Identity Politics Versus Basic Logic: Should Colleges Offer Affirmative Action for the Female Majority?

Academic postmodernism is no stranger to the idea that classical Enlightenment values such as reason, equal treatment, and individual agency should be cast aside for the sake of racial and sexual grievances. We should denounce reason and science as the legacy of “dead white men”—or so we are told. Western academia has become both ideologized … Continue reading “Identity Politics Versus Basic Logic: Should Colleges Offer Affirmative Action for the Female Majority?”


Bill Roundup: The Higher Ed Topics Prioritized by the North Carolina General Assembly

May 9 was the “crossover” deadline for bills in the North Carolina General Assembly. For a bill to have survived past that date, it must have either passed at least one chamber or carried a substantial spending component. For bills focused on higher education, about a dozen are left standing—mostly because they contain appropriations. Bills … Continue reading “Bill Roundup: The Higher Ed Topics Prioritized by the North Carolina General Assembly”


Forgiving Student Debt Isn’t the Solution to Anything

The time-honored American tradition of outlandish political promises continues apace. Now, the spotlight is on student debt. Democratic presidential candidate Elizabeth Warren added to the debate recently when she put forward a proposal to cancel $640 billion worth of federal and private student loans. Warren touts her plan as a way to boost the economy, … Continue reading “Forgiving Student Debt Isn’t the Solution to Anything”


The High Price of Faculty and Administrative Salaries in the UNC System

Faculty pay can vary greatly across universities and even within the same university system. Among University of North Carolina schools, the type of institution can matter as much as a professor’s job title. Yet, for even the most highly paid professors, their salaries are eclipsed by administrators. A Martin Center analysis of salary data from … Continue reading “The High Price of Faculty and Administrative Salaries in the UNC System”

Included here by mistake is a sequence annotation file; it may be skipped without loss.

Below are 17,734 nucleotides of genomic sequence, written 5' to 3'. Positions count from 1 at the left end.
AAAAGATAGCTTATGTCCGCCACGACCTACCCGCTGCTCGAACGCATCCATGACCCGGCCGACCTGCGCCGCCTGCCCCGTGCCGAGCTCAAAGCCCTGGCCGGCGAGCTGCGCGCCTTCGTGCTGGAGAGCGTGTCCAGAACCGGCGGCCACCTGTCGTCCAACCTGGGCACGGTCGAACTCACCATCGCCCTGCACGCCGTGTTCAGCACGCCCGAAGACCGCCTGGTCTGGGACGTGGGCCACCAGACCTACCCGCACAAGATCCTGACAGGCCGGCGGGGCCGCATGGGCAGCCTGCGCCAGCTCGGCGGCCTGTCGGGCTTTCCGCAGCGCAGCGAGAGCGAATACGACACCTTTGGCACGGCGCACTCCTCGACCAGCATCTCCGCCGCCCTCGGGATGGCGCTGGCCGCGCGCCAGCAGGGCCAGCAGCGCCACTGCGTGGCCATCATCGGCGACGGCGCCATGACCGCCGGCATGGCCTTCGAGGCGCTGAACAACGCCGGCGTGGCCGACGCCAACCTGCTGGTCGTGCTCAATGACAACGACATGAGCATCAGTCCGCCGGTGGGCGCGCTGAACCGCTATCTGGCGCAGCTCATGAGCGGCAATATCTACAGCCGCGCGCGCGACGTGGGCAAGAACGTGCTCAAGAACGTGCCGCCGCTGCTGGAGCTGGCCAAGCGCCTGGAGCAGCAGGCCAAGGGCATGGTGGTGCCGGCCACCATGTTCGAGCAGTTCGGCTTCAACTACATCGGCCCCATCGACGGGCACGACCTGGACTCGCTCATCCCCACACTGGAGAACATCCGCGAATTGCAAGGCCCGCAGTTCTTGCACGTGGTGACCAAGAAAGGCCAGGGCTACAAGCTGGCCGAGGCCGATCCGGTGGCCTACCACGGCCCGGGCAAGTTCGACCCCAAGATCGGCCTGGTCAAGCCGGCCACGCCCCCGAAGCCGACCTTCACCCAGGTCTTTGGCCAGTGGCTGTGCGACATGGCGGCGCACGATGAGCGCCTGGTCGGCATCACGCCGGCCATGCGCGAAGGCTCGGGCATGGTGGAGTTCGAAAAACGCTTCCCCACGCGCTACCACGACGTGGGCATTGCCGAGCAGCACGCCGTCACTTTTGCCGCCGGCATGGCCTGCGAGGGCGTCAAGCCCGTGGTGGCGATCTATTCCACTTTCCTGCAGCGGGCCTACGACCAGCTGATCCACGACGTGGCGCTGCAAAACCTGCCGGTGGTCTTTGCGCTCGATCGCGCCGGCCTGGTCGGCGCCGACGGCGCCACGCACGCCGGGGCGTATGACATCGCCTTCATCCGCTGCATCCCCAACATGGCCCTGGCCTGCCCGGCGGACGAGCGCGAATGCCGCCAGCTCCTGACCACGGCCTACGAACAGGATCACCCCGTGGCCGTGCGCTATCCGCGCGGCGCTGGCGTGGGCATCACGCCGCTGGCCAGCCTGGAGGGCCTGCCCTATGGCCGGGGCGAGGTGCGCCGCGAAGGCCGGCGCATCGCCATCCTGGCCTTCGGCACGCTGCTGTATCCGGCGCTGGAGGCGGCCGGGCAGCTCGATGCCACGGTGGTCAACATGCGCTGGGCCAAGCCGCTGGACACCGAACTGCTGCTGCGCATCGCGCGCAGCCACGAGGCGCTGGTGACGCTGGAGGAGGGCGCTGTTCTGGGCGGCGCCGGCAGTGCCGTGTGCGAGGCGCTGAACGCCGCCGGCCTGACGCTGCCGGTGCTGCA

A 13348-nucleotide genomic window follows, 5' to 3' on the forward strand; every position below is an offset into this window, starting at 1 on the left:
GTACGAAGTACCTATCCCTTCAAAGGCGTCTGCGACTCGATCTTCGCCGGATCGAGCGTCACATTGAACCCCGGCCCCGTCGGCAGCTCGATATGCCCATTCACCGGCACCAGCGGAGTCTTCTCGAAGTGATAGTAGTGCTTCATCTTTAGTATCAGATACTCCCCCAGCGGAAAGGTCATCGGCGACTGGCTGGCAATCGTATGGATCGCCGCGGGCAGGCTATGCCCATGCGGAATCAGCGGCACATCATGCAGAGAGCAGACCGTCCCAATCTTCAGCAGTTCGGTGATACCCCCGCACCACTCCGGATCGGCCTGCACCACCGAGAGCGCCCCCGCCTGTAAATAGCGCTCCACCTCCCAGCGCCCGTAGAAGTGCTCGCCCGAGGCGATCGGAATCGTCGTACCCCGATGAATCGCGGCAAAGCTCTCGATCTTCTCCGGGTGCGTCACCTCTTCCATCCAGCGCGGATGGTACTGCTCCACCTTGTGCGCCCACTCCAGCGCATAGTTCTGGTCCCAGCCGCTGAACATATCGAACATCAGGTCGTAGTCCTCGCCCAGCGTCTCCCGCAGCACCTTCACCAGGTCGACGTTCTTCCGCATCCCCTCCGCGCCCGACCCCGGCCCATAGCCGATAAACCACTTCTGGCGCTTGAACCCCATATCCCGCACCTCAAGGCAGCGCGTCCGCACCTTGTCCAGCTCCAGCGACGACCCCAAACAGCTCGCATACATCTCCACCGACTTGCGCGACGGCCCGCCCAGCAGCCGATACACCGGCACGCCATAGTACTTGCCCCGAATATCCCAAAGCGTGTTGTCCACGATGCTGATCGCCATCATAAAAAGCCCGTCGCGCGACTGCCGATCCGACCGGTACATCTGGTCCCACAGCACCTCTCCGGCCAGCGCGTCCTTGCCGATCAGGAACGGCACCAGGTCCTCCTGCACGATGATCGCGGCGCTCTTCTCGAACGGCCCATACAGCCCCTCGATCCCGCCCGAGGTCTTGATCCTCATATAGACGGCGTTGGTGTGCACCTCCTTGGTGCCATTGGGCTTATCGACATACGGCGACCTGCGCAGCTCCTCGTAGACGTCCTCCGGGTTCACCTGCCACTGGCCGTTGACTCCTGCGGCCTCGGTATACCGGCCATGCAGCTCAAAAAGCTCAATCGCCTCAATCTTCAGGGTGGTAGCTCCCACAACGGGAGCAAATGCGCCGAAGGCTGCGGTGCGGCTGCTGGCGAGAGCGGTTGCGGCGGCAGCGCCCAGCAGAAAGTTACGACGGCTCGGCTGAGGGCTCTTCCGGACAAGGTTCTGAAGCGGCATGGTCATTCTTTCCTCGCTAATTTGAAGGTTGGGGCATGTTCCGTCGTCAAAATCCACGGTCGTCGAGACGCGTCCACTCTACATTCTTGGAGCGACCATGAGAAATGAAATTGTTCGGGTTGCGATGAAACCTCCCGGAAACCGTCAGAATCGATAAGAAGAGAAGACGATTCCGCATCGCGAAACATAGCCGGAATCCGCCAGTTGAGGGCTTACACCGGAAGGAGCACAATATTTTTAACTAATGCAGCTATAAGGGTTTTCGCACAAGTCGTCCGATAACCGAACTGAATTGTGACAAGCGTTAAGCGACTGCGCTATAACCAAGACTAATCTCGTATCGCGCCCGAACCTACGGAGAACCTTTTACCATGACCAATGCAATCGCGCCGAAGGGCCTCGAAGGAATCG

Administrative Hardball at the University of Tulsa       

On April 11, the administration of the University of Tulsa shocked faculty, students, and alumni by announcing the elimination of 40 percent of the school’s academic programs. Undergraduate and graduate programs in theater, musical theater, dance, vocal and instrumental music, English, history, philosophy, religion, chemistry, French, German, Russian, Chinese, Greek, Latin, anthropology, mathematics, and many … Continue reading “Administrative Hardball at the University of Tulsa       “


The Challenges That the UNC System’s Top Teachers See for the Future

Good teaching is vital for college students to learn, but the work demands on professors and what type of work is actually rewarded means that teaching can be of secondary importance. To keep teaching quality high, the University of North Carolina system tries to recognize great teaching. For 25 years, the UNC system has given … Continue reading “The Challenges That the UNC System’s Top Teachers See for the Future”


Conservative Arguments in Support of Undocumented College Students

In 2011, the leading Republican presidential candidates met for a debate and former Texas governor Rick Perry was booed by the audience. During the debate, he was asked to explain his approval of a policy at the University of Texas that gave scholarships to undocumented students. The audience did not approve. Governor Perry was right … Continue reading “Conservative Arguments in Support of Undocumented College Students”


How NC State Became Free-Speech Friendly

Free speech on North Carolina’s campuses has come a long way in the last decade. North Carolina State University is the most recent school to earn a “green light” from the Foundation for Individual Rights in Education (FIRE) for its speech policies. Nearly ten years ago, when the Martin Center partnered with FIRE to take … Continue reading “How NC State Became Free-Speech Friendly”


Improving Student Outcomes by Consolidating the University System of Georgia

As the cost of college creeps up and more small colleges close, consolidation has become a lifeline of last resort. To survive, dozens of small institutions have either merged or have been absorbed into larger ones. That way, the threat (usually financial) disappears and students are assured the larger institution is stable. But these mergers … Continue reading “Improving Student Outcomes by Consolidating the University System of Georgia”


Making the Case Against Forced Union Representation

It’s a simple principle, really: In a free society, government cannot force an individual to belong to any group. Instead, each of us chooses with whom we will associate, and under what conditions. What is the point of freedom of association, if not this? Almost all of us understand and accept this basic tenet of … Continue reading “Making the Case Against Forced Union Representation”